Latin America: NPLs point to credit quality recovery in Brazil


Rob Dwyer
Published on:

Private banks ahead of the curve in terms of provisioning; Banco do Brasil returns to double-digit ROE.

The Q1 2017 results of the Brazilian banks might mark the beginning of an inflection point for the country’s credit performance, according to Fitch Ratings.

The rating agency believes that the signs of stabilization of the banks’ non-performing loans (NPLs) in the first quarter of this year could be the beginning of a turnaround in the country’s hitherto long-deteriorating credit performance and depressed credit demand.

Data from the Brazilian central bank, published in May, show that the system’s NPL ratio increased only marginally (3.8% from 3.7%) in the three months to March 17. Meanwhile, early NPLs – those that are overdue for between 15 days and 90 days – actually declined, by 0.5 percentage points to 4.3%.

Raphael Nascimento,

Raphael Nascimento, Fitch banking analyst in São Paulo, believes this second statistic “could indicate a broader turning point for the segment”. He also points out that the retail portfolio NPLs remained flat “which is notable as seasonal factors tend to weigh on this segment in the first quarter.

“NPL ratios are stabilizing at a time when loan portfolios continue to contract, meaning that the improvement is not due to an expansion in lending but to factors affecting the ratio’s remunerator.”

Deutsche Bank’s research analyst Tito Labarta agrees with Fitch’s assessment, adding: “Early corporate NPLs improved significantly, which could indicate a turning point for the segment.”

However, despite the signs of green shoots, Fitch’s Nascimento adds a note of caution: “Whether this will translate into a sustained trend remains highly uncertain. Fitch maintains that the operational environment will stay deeply challenging, with asset quality deterioration continuing to be a big risk in 2017.

“There will also be continued performance differentiation between the public and private banks.”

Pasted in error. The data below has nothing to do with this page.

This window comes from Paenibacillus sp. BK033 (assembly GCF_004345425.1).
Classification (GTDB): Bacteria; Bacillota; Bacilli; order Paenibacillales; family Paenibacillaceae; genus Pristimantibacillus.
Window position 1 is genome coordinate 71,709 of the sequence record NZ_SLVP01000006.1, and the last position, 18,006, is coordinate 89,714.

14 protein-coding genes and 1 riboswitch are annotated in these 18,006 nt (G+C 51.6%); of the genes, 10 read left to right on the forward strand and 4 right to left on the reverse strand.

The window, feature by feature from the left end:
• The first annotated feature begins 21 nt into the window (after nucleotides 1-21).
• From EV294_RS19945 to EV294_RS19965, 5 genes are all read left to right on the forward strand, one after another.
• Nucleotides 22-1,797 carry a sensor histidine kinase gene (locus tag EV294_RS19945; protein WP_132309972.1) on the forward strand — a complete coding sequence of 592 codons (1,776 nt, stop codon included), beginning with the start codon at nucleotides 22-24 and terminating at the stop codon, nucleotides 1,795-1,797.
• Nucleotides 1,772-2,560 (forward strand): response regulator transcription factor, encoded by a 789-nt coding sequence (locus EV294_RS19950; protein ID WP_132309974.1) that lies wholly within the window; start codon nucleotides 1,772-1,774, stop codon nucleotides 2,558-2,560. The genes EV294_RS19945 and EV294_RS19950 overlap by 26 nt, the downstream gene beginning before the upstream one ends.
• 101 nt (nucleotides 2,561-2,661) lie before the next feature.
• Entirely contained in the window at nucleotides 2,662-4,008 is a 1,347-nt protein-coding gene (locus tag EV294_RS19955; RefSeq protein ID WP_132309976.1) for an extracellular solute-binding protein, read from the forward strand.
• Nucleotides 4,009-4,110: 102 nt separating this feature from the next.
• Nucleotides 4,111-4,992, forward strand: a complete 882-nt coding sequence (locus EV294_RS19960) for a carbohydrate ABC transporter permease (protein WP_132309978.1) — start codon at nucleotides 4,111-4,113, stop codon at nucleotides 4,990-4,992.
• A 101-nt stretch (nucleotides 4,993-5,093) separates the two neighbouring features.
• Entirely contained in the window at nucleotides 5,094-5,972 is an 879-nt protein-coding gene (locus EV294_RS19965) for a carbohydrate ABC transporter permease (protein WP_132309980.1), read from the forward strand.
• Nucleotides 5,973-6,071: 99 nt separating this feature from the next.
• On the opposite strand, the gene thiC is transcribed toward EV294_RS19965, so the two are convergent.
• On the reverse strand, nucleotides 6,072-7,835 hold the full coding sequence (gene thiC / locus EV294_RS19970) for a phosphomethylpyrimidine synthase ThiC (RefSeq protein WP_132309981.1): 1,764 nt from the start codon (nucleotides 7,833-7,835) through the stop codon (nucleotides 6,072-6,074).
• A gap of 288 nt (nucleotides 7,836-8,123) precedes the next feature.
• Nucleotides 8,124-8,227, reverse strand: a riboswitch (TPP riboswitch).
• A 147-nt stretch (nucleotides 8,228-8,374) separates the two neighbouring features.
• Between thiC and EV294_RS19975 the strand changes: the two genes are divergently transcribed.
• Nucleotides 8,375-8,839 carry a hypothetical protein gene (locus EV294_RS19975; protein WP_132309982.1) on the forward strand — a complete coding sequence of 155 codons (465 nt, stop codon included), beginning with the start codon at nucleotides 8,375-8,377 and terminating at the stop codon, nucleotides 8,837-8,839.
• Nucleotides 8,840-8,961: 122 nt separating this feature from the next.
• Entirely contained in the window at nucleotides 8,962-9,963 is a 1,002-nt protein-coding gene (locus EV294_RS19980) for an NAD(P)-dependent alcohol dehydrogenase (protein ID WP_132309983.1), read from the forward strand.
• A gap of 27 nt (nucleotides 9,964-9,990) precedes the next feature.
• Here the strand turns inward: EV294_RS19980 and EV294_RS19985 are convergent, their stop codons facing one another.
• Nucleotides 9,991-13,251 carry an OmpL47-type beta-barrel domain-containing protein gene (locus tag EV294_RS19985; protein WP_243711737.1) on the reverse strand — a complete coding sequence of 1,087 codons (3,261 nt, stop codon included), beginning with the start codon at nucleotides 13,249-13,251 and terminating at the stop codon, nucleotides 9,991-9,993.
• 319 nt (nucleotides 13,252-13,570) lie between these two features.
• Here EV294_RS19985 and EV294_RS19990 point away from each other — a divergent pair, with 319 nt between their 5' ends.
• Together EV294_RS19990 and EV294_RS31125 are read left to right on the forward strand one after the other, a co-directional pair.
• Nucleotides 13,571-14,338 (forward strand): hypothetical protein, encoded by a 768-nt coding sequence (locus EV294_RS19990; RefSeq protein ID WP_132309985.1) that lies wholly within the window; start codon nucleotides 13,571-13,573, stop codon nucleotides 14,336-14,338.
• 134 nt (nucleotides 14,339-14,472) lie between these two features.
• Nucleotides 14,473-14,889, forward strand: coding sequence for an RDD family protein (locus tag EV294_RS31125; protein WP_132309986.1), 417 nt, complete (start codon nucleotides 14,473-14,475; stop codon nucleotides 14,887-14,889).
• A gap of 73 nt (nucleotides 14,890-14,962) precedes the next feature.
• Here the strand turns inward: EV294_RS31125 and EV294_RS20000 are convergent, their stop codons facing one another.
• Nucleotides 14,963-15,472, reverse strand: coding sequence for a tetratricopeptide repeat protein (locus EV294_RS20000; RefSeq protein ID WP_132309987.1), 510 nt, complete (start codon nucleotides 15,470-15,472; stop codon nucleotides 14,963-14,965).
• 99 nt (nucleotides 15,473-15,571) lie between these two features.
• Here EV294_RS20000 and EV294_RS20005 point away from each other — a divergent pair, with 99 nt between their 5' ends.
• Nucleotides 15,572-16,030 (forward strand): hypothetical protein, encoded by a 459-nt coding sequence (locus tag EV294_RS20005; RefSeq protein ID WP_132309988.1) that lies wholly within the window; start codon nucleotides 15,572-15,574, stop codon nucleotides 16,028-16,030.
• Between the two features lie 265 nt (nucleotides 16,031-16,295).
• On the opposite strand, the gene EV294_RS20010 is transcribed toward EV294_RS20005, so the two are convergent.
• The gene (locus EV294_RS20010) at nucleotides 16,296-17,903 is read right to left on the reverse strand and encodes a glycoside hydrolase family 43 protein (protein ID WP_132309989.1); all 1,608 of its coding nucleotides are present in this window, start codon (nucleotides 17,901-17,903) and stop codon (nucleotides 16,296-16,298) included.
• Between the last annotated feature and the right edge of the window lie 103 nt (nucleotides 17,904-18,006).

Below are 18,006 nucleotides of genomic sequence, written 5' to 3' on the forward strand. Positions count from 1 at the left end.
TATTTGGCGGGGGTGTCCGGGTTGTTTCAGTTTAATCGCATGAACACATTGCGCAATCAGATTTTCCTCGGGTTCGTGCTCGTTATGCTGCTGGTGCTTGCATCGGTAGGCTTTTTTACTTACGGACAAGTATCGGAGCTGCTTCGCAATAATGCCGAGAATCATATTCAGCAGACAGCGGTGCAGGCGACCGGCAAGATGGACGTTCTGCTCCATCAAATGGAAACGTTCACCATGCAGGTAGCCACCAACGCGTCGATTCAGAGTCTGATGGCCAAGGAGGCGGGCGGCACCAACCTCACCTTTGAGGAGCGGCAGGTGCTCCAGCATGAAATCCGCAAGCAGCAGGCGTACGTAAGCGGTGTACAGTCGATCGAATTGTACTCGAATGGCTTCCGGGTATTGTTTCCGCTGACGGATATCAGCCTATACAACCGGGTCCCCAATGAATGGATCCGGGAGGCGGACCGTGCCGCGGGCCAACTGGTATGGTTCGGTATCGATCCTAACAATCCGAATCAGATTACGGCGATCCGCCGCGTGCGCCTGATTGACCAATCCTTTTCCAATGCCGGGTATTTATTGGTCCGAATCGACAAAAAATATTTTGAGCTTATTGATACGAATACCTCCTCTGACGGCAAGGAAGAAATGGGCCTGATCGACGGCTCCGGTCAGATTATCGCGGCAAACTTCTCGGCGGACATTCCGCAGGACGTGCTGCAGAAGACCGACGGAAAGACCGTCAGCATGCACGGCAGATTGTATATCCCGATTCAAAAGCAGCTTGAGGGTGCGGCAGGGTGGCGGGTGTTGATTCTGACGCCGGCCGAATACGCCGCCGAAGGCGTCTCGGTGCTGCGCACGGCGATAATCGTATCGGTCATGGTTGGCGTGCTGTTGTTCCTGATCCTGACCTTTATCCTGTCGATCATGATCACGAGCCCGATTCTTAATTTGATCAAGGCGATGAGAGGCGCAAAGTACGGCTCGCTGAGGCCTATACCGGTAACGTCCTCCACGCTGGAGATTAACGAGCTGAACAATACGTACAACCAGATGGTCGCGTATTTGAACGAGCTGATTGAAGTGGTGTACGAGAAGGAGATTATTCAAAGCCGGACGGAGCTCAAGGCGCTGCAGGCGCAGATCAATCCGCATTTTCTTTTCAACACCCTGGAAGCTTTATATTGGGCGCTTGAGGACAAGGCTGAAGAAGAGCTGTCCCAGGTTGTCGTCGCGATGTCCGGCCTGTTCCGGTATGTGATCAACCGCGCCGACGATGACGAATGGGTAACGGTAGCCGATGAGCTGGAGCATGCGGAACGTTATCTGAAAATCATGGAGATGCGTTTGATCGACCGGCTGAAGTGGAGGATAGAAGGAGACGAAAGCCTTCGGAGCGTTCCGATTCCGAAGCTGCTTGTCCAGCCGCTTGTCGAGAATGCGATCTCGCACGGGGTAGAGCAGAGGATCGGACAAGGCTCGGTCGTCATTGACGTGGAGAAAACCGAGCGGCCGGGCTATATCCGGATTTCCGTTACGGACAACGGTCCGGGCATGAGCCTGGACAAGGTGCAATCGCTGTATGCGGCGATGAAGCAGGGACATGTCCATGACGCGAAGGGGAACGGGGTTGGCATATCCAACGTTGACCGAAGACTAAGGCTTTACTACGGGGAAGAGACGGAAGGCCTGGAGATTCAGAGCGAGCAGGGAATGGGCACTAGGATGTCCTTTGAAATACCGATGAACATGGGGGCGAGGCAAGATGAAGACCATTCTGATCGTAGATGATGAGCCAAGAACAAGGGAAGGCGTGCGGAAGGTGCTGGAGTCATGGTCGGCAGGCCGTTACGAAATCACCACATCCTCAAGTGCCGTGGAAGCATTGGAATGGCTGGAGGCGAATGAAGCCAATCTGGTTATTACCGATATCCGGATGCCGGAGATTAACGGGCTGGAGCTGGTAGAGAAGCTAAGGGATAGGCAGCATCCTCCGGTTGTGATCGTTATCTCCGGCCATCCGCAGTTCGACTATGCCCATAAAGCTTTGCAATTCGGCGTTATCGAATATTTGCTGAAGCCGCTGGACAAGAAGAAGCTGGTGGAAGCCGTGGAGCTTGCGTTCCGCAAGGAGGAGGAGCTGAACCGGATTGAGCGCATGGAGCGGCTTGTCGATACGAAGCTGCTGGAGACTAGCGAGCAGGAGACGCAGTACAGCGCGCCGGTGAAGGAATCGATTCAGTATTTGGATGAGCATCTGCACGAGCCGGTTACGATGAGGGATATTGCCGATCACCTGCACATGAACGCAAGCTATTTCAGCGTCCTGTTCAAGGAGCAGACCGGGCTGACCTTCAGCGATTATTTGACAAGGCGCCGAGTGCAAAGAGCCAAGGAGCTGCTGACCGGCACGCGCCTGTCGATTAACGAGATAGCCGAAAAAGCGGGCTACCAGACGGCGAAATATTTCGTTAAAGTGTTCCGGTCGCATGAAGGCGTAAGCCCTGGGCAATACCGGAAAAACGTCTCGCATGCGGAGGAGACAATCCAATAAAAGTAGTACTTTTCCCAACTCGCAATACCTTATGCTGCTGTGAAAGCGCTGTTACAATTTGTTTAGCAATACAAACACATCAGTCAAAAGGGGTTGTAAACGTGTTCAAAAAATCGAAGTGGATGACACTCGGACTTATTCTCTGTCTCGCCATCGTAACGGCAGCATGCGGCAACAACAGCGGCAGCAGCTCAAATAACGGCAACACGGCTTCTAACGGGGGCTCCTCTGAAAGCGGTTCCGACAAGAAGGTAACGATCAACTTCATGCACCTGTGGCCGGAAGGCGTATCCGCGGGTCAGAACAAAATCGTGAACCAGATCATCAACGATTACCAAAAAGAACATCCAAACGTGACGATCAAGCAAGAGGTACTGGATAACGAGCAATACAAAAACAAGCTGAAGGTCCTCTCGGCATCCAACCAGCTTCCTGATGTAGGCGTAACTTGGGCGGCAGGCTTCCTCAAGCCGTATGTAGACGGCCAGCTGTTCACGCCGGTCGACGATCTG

The private banks continue to impress despite the difficult operating environment. Their aggregated improved credit performance boosted the banks’ return on equity (ROE) despite weaker revenue generation from lower lending volumes.

Average ROE for Bradesco, Itaú and Santander rose to 18.7% on Q1 2017 compared with 16.6% one year earlier. Much of this is because the private banks have already provisioned for the bulk of their bad loans in 2015 and 2016, which helped earnings even as aggregate NPLs rose slightly in Q1 2017.

And as lower provisioning has been a key driver of recent results, this earnings trend should hold true even if NPLs see a slight uptick in coming quarters.


Taken individually, the results were also impressive.

Bradesco’s net profit increased by 6.0% quarter on quarter and by 13.0% year on year, and recorded ROE of 17.2%. Itaú also boosted its first quarter net profits by 6%, to R$6.2 billion – equal to a 20% YoY gain.

Santander also continued its impressive track record by notching up a QoQ increase in net profit of 14.7% – or 37.3% YoY. The bank’s consistently improving ROE is now at 15.0%, up from 12.4% in Q4 2014, fuelled mainly by a 13.3% increase in net interest income (NII), to R$8.7 billion and a strong rise in fee incomes, which increased by 20.0% YoY.

Meanwhile, Nascimento’s portrayal of the public banks as floundering in the wake of their privately held peers isn’t wholly accurate. The first quarter results of Banco do Brasil saw the largely state-owned organization return to double-digit levels of ROE as the bank’s impressive turnaround story continues.

The bank delivered net profits of R$2.5 billion – equal to ROE of 12.5% – thanks to improved cost of risk, strong revenue growth and the impact of the bank’s cost control programme. The Q4 2016 voluntary staff reduction plan and other cost-cutting measures saw Banco do Brasil’s core operating expenses fall by 1.6% YoY – far below the bank’s guidance of 1.5% to 4.5% growth for the year.

Marcelo Telles, banking analyst for Credit Suisse, notes that Banco do Brasil’s “results would have been even better if it were not for the negative calendar effect, which impacted NII negatively by more than R$400 million”.

He also says he expects the bank’s strategy “to remain centred around narrowing the profitability gap to private-sector peers and to further improve its organic capital generation”.

This stronger performance by Banco do Brasil feeds into the improving narrative for the sector generally, according to UBS’s Philip Finch. In a client report, he says that recent results “showed sector fundamentals for public sector banks – including Caixa Econômica and Banrisul – have slightly improved despite the slowdown in credit demand … The 2017 outlook also appears more promising with public banks guiding for better loan growth, lower loss provisions and improved ROE.”


However, Nascimento believes the gap between the public and private banks will continue to be pronounced due to the greater provisioning already conducted by those private banks – especially for large problematic corporate exposures.

Banco do Brasil illustrates this point: the bank’s NPL ratio increased by 60 basis points in the first quarter of this year, to 3.89%, but would have increased by only 18bp if it hadn’t been for one specific corporate case.

According to Nascimento: “Public banks’ higher exposure to weaker credit segments and lower loan growth will be factors in slowing the recovery in their NPL ratios versus their large private counterparts.”